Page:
Walking to the top of Cnoc Fyrish
Standing tall over Alness, Cnoc Fyrish rises to 1,478 feet.
The imposing monument, at the summit, was built in the 1780’s. It is said to replicate the Gates of Negapatam, a coastal fortress near Madras in India, which General Sir Hector Munro, 8th of Novar (who was raised on the estate) had captured from the Dutch and their Indian allies around 1781. On his return home from India, and as the local population were being cleared off their land, employment was a problem and so it was allegedly built to give the locals some work. It was said that Sir Hector rolled stones from the top of the hill to the bottom, thereby extending the amount of time worked and paying the labourers for additional hours.
To visit the monument and see the views for yourself, you can follow the route below.
We caught the 25X from Invergordon High Street (but the 25 would take you there, from the same place, too) and were advised to get off, just past the Morven Guest House in Alness, which we did, with help from the driver.
Once off the bus we headed toward the roundabout (about 50 yards, in the same direction as the bus was heading) from the bus stop, crossed the road and took the first right, heading to a place called Westford. We then took first left and followed a smaller road towards the ruined church and churchyard and took the even smaller road on the right, just across the stream. We continued along this road which is single track, tarmac and is used by vehicles so you have to be aware of traffic, in both directions! This road is narrow and winds uphill, after about a mile we came to a major road, which has to be crossed and can be busy.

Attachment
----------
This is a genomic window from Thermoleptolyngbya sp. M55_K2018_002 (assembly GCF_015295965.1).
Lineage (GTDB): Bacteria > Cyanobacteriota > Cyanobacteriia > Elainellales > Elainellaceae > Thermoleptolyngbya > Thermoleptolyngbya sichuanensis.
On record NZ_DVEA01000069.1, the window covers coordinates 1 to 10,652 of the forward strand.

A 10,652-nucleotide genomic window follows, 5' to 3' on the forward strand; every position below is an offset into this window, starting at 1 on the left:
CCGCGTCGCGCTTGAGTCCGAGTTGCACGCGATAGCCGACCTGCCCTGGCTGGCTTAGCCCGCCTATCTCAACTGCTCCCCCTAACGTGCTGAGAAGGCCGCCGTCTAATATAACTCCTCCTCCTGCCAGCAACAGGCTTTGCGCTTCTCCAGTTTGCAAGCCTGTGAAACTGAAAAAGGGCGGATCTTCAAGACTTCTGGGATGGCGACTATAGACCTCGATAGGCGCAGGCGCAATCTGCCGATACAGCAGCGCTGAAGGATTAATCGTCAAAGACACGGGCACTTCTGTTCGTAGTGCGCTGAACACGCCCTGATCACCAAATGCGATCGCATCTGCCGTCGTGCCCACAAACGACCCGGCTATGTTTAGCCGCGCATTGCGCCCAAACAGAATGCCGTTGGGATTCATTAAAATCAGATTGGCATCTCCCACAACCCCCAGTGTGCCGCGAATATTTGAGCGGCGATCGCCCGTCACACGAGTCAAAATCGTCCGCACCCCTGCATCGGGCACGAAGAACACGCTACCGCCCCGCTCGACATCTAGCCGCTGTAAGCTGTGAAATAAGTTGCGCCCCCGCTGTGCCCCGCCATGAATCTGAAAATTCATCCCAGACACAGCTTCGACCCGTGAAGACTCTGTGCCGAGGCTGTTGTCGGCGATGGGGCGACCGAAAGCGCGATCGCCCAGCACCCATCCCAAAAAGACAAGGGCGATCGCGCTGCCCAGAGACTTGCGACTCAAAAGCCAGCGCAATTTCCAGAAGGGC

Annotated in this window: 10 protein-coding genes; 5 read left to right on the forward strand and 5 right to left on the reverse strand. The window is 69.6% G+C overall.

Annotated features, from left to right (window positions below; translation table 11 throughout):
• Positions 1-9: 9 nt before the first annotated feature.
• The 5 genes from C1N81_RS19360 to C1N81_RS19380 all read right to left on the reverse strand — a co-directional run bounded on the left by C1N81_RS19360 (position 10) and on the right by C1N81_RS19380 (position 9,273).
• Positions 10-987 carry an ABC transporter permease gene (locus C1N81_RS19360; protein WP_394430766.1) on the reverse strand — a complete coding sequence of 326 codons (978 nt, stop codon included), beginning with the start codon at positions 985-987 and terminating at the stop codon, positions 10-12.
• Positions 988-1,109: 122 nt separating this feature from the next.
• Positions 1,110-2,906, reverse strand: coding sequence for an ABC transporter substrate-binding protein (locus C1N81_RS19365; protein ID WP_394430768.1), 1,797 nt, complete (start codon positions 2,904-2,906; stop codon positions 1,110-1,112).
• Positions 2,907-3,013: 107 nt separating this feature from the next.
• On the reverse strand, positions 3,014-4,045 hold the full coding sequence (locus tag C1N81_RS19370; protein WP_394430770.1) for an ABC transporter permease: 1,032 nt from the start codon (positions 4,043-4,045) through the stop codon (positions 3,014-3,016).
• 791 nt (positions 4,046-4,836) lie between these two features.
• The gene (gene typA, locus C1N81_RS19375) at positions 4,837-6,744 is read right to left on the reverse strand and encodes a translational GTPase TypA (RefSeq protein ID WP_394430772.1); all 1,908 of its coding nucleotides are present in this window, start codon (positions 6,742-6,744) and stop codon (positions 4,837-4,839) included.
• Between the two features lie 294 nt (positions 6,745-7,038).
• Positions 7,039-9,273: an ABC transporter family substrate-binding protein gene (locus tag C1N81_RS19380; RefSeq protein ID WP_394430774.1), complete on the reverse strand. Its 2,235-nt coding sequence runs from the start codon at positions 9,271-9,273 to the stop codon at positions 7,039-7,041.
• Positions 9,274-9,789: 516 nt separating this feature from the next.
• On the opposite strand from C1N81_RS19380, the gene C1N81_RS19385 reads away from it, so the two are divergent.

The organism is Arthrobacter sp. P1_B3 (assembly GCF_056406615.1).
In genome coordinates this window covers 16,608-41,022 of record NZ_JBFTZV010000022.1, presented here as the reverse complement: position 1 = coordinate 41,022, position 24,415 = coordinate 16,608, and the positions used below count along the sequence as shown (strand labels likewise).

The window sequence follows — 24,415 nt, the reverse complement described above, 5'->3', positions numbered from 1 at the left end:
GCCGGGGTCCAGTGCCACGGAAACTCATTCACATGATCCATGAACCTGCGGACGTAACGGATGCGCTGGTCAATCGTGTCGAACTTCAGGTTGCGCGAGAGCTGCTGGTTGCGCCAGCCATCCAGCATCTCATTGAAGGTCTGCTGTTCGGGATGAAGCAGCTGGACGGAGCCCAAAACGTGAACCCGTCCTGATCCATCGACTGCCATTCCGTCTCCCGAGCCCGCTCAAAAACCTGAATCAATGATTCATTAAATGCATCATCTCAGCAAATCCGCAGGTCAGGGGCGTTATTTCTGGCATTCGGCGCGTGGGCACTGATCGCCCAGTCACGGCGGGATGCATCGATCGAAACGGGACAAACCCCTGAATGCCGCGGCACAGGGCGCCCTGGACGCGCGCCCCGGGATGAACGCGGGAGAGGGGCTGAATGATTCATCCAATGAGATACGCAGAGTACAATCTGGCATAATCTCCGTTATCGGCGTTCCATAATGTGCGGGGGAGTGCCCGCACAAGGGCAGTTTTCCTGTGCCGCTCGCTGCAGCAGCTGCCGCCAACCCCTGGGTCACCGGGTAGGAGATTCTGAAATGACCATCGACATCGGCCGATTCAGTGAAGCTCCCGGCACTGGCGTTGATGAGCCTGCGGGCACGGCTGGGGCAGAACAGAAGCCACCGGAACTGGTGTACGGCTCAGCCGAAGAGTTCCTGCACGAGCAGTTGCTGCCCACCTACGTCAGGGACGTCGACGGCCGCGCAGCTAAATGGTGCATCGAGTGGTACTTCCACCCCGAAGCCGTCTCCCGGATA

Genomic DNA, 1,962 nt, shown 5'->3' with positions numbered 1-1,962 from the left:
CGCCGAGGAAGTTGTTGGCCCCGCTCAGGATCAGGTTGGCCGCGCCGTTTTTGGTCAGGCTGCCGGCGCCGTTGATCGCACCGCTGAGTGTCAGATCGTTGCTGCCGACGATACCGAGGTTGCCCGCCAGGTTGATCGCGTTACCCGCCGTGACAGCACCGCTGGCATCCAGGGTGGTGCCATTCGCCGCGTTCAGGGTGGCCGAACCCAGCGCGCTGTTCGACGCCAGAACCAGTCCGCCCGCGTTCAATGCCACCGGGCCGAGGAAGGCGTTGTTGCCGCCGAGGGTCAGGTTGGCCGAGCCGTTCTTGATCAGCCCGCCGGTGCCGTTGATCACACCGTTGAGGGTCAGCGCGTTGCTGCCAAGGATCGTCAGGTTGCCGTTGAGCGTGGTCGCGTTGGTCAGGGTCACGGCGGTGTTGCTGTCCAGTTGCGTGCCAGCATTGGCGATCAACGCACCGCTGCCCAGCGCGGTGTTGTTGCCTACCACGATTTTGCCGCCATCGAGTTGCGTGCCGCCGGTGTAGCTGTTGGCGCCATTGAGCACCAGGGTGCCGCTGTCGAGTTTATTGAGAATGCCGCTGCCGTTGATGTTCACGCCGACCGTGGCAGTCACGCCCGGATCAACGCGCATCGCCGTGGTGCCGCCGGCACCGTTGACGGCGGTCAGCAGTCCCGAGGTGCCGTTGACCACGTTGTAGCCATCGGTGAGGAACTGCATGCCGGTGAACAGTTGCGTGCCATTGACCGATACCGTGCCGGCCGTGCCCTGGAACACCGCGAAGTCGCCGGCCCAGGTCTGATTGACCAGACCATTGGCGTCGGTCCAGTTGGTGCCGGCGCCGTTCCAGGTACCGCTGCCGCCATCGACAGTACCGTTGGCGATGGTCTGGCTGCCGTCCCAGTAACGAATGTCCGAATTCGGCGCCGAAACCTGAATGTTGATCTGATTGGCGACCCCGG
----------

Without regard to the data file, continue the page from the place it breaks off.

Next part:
Straight across we continued using the road to Boath, again a narrow tarmac, single track road which eventually leads to Novar Estate car park where you will see a sign for the Jubilee Path to Cnoc Fyrish. The car park seemed like a good place to stop before tackling the rugged path, so we had a quick 10 minute break. The walk from the bus stop to the car park was about 2.5 miles, the road was easy to walk on but was uphill. The length of time it takes depends on various things like traffic and your own pace.
The climb from the car park to the summit is indicated as being 2 miles or 3 kilometres but it is rough in places and caution needs to be observed as it would be easy to go over on your ankle. However after all the hard walking the view from the top is quite simply stunning, making every step very worthwhile.
This is definitely an all-day trip and allowance has to be made for the return trip. Give yourself enough time to descend and then catch the 25X (or 25) back into Invergordon, in time to board your ship again.
More details of a suggested walk to the top of Fyrish can be found at www.walkhighlands.co.uk/ullapool/fyrish-monument.shtml
Full details of local bus timings can be found at: http://www.stagecoachbus.com